Hello from NYC—I’m back after a few days in California. First, I visited my Dad and his wife, Gloria, in Palm Desert with my friend Jack. It was Veteran’s Day, so I recalled the story my Dad told us a few years ago about his stint in the Korean War: When my Dad was drafted, his sister saw the letter and was devastated for him… so she hid it. He didn’t find out until right before his induction date that he had to join the army. He remembers when the list went up after basic training that told each soldier where they were going to be stationed.
He admitted his legs were literally shaking, and he was so happy when he found out he was going to go to Germany and not Korea. Other soldiers he knew had to go to Korea and actually fight. He was very thankful to be in Germany and wound up being there when the war ended, but he still had a few weeks left in the army. He was overjoyed that he was approved for a month's leave before his final discharge. That meant he could treat it like a European vacation.
My Dad said he got to use the army plane for free and he flew immediately to Paris. He was all set for a delicious month of museum-going, wine-drinking and dame-dating. His first afternoon there, he was sitting in an outdoor café, drinking espresso. Suddenly, two army men came up and told him he had to come back to the base. He had no idea what he had done but he had no choice but to go with them. When he got there, he found out the "good" news: a few weeks before, he had told his mother that even though the war had ended, he couldn't get an early leave. At that point, he didn’t yet know he’d be able to treat his last month as a mini-vacay. Well, after they spoke, she made tons of phone calls and told the powers-that-be that she was having emotional stress because her son had been away for so long and she convinced the army to let my Dad end his service early. Yay? He was allowed/forced to curtail his 30 days in Paris to leave Europe immediately—for Brooklyn. It was 65 years ago. He’s still devastated.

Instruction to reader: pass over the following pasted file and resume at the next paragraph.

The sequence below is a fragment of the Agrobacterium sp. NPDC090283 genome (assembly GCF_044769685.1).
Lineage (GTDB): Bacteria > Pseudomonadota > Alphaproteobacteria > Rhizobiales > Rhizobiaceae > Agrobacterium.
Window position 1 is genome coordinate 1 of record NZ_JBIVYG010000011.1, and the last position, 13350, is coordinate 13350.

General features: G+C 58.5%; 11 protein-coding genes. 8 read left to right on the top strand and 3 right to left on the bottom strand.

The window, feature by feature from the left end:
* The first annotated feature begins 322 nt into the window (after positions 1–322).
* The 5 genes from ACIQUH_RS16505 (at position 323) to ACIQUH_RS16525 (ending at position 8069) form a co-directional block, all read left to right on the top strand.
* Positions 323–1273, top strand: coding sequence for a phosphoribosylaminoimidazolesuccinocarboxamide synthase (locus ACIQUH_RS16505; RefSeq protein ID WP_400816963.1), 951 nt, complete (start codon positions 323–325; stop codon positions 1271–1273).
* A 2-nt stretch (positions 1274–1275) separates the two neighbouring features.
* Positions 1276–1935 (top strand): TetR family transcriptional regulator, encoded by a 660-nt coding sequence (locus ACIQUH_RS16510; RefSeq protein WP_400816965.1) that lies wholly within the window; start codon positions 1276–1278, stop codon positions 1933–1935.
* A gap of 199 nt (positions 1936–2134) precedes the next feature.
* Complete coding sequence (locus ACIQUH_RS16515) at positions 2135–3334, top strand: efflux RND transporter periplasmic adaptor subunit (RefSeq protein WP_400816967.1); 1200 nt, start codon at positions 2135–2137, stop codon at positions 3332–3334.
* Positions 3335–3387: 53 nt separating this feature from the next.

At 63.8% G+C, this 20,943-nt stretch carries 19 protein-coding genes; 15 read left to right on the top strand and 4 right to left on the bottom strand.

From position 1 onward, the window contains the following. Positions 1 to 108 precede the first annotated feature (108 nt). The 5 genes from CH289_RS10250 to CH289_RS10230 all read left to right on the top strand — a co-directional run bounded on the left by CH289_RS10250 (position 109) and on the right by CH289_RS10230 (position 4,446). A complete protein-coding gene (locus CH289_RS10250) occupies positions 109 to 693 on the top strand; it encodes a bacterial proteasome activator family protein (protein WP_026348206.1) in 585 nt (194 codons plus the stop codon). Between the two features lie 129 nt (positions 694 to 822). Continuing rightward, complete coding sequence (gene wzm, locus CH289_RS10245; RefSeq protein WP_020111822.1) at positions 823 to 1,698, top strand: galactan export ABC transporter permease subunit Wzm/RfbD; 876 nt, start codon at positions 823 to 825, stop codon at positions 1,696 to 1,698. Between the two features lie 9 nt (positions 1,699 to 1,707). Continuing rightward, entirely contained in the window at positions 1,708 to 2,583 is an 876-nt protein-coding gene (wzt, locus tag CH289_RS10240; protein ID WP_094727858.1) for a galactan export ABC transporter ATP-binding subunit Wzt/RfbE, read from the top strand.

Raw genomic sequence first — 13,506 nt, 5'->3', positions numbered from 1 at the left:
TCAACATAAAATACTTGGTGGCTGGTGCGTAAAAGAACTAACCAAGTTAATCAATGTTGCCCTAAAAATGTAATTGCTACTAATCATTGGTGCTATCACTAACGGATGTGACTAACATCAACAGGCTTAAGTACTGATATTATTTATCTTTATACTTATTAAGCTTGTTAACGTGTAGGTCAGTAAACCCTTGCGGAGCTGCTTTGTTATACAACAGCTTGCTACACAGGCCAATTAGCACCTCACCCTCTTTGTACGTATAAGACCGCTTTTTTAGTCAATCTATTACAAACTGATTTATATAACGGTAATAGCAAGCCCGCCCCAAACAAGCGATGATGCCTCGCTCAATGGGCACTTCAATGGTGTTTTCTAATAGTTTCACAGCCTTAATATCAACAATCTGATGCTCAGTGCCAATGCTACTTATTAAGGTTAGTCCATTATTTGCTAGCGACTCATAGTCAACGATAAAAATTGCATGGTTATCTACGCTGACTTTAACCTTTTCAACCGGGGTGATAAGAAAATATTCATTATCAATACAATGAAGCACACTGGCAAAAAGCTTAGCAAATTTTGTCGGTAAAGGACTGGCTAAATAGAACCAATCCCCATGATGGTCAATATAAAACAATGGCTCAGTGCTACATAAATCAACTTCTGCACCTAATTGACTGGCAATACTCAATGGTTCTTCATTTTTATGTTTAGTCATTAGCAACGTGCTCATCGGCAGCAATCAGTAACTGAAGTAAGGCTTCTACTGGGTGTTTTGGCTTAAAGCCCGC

After Palm Desert, Jack and I drove up to L.A. and, on the trip, we listened to my podcast Seth Rudetsky’s Back To School, which I make for SiriusXM/Pandora and you can listen wherever you get your podcasts. It’s all about celebrities in their high school years, and Jack and I were loving the one with SNL’s Bowen Yang. Bowen knew he was gay in high school, but, when he was a freshman, he had a running joke with a female classmate about how they were going to have amazing sex one day. He took up a whole page of her yearbook with fake details about what they would do when they consummated their lust and he ended it with “I can’t wait to f*** you!” Well, a few days after the yearbook came out, he came home to around 30 hang-up calls on his family’s answering machine. Suddenly, the phone rang and, this time, he answered. It was the girl’s stepfather.
The man told Bowen he was disgusted and horrified by what Bowen wrote and then told him that he was a very high-powered attorney and he was going to make sure Bowen got expelled from high school. Poor Bowen hung up and didn’t tell his family anything. Can you imagine how scared he was? He just went into a silent panic. The next day arrived and, when Bowen got to school, he was called into the dean’s office and, he wasn’t expelled…but he was suspended for five days for “sexual misconduct.” He was such a goody-two-shoes student that his first thought was “I guess I’m going to have to write about this in my college essay.” Remember, he was a freshman, but he immediately knew it would be on his record and, when he applied to college in four years, he’d have to explain it. In conclusion, he hasn’t been in touch with the girl since high school. But, as a final callback, I ended this section of the interview by asking him if they did indeed finally have amazing sex. #TwistEnding
You can listen to that podcast and all my other Back To School podcasts here.
James and I were in L.A. for the memorial of Willie Garson. Willie starred in shows like White Collar and Sex And The City and we connected with him because he adopted his son out of foster care. James and I do fundraisers for You Gotta Believe, which is the only agency in NYC dedicated to finding home for older foster youth. Willie spoke at our benefit a few years ago and then did our Stars in the House fundraiser for YGB. Willie’s son Nathen was interning at the Discovery Channel over the summer while Willie was sick, and after Willie passed away, Discovery donated $300,000 to You Gotta Believe in Willie’s name. And from that, they’re starting the Willie Garson Fund to permanently benefit YGB. Everyone at his memorial was encouraged to donate and you can, too, here.